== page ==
Working with Patrick and investigating the methods within the Method Library has spurred PNAMP to initiate the method review process for electrofishing. This process hopes to create more robust and generic methods within the method library that multiple protocols can use. To read more on the Method Review Process see:

This fall, PNAMP will take the first steps to identify documented methods, perform a basic review of the method and prepare a short summary of the basic review findings. PNAMP will facilitate an online discussion with interested parties to review methods, make suggestions, and come to a consensus on documentation. In order for this processes to work we need broad participation from the community. If you are interested in participation in electrofishing method review please contact Becca Scully at or Katie Pierson at

In case you missed it, here is a synopsis of Patrick's talk:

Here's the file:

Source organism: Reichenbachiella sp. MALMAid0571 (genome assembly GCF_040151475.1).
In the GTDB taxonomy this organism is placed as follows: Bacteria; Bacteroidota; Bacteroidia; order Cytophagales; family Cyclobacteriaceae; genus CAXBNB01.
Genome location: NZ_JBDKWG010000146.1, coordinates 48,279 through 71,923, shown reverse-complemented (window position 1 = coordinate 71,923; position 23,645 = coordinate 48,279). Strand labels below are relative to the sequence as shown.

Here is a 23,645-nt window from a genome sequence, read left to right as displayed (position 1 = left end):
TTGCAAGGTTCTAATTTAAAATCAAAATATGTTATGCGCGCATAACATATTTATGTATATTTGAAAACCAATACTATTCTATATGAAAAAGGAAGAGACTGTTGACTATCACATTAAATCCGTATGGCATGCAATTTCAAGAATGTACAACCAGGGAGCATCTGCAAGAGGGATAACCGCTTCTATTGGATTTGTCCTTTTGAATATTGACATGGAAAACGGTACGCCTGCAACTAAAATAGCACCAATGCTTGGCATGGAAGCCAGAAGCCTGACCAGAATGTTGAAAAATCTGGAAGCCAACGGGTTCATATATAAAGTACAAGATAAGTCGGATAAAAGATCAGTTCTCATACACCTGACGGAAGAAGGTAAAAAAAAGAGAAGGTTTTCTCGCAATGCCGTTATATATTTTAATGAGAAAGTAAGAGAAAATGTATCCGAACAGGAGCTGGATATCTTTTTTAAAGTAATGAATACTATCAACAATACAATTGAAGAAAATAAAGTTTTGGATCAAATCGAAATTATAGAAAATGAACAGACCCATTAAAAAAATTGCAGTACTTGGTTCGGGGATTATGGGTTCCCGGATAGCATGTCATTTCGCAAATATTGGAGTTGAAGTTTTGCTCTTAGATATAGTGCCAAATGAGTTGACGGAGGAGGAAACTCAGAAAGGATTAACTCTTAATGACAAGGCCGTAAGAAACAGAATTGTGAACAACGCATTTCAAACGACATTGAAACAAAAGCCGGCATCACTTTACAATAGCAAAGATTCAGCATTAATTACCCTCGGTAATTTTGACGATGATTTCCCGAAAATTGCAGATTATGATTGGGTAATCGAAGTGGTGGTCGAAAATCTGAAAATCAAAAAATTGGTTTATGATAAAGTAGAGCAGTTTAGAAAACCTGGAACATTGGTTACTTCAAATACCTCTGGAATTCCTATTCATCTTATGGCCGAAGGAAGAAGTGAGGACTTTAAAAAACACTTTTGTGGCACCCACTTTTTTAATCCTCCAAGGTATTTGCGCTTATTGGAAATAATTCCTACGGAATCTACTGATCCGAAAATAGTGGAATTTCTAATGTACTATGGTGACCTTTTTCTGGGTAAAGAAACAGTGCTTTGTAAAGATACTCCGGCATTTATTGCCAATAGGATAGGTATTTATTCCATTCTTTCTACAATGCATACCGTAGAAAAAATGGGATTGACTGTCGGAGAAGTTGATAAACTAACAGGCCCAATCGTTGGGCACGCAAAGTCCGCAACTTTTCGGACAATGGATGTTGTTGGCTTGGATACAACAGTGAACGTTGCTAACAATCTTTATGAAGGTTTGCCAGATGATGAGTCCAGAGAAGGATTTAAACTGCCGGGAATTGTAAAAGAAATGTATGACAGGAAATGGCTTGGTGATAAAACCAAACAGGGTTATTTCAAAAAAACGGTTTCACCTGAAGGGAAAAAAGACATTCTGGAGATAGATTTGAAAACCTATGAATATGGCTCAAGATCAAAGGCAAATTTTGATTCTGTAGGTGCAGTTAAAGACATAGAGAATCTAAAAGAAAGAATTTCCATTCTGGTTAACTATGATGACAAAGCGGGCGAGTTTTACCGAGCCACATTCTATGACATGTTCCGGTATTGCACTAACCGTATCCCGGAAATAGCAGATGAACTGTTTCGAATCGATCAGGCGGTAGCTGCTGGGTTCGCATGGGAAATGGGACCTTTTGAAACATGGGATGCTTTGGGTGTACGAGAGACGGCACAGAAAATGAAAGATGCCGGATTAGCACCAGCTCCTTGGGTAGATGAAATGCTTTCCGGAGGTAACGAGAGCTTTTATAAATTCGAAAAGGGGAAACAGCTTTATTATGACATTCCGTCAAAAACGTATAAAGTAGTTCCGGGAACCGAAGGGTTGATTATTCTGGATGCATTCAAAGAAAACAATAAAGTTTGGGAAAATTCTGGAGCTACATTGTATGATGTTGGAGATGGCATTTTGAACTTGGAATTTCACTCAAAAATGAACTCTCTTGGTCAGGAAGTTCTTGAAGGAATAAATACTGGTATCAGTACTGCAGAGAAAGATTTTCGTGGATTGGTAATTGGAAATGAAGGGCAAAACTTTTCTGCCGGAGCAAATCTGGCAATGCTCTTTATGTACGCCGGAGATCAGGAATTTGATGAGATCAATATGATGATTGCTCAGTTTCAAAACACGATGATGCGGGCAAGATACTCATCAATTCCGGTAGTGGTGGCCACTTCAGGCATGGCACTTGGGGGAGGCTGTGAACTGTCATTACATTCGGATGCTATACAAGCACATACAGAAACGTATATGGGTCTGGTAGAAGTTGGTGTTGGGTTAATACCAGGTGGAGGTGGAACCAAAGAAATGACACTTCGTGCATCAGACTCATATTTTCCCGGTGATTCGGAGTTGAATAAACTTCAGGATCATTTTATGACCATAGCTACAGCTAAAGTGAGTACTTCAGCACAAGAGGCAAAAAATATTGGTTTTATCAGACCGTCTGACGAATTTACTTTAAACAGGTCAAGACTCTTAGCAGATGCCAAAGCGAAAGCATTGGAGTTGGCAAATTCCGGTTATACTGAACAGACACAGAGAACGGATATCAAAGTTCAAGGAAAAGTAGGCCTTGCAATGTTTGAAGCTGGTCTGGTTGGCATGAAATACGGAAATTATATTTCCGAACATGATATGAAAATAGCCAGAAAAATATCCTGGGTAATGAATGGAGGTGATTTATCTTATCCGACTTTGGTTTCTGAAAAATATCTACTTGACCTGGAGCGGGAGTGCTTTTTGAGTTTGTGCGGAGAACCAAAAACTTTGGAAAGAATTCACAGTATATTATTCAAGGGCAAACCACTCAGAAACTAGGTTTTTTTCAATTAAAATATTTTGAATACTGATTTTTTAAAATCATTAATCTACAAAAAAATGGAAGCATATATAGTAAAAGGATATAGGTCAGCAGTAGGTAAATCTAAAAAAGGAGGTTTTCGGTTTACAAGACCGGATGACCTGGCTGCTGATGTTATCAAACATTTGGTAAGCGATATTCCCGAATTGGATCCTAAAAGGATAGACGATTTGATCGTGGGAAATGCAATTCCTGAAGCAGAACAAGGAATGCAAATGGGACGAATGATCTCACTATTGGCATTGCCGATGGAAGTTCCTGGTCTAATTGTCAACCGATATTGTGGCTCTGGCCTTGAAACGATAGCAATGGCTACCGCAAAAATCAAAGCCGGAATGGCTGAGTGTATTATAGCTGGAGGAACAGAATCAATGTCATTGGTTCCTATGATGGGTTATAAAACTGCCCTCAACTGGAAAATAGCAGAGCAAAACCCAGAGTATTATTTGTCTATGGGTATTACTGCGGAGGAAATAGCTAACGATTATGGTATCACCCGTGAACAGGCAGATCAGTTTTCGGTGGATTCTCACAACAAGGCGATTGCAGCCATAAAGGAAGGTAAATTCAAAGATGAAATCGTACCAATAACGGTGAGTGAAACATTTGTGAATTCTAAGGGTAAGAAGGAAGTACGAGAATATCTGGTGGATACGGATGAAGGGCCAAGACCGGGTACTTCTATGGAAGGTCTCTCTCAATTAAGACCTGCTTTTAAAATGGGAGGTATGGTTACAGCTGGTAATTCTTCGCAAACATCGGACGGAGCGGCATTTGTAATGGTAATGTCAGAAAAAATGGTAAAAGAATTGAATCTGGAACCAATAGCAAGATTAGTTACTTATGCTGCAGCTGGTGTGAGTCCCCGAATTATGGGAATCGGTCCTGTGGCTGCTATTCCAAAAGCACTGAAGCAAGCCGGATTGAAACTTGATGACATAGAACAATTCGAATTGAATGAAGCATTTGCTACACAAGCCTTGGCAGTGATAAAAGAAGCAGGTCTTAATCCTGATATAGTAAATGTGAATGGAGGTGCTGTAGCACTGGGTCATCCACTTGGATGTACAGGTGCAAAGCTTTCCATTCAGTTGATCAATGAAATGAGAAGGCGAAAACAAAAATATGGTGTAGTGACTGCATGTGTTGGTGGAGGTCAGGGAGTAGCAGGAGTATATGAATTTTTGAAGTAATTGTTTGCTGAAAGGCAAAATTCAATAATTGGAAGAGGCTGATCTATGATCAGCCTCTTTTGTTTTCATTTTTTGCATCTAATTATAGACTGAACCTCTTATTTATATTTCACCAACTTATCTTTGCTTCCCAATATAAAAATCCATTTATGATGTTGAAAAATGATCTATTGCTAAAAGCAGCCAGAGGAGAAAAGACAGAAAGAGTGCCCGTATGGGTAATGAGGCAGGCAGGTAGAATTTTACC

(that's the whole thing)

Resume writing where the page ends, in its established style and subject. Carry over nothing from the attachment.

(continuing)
Electrofishing has a rich history, starting with a patent issued in London, England to Isham Baggs in 1863 for an “apparatus for paralysing, capturing or killing fish, birds and other animals.” While the application of an electrical field in water was originally utilized for personal exploitation of fisheries resources, including the capture of large sharks and tuna, most developed countries have shifted to only permit the use of electrofishing equipment for scientific endeavors. Subsequently, electrofishing equipment has experienced significant advances, specifically to address concerns about the potential for injury to both the users and the study organism. Alternating Current (AC) is efficient at capturing fish, but raises concern for its higher rate of injury, whereas Direct Current (DC) is less efficient at capturing fish, but also provides less concern for injury. Alternatively, Pulsed Direct Current (PDC), where DC is pulsed at a user designated rate and duration, is seen as a valuable compromise of efficiency and risk aversion. However, understanding the necessary frequency, pulse width, voltage, and current of the PDC, as opposed to much simpler controls on older electrofishing models, requires specialized training and proper protocols to make sure that study organisms and personnel stay safe while study objectives are being met. Many electrofishing protocols and training opportunities exist to aid researchers, however, training is underutilized and there is very little discussion or conversation between agencies to ensure that electrofishing protocols and training courses meet the needs of researchers or are actually being used. Evidence of improper use of electrofishing equipment is highly apparent in online materials, and reporting of electrofishing methods in scientific journals is significantly lacking in detail and understanding.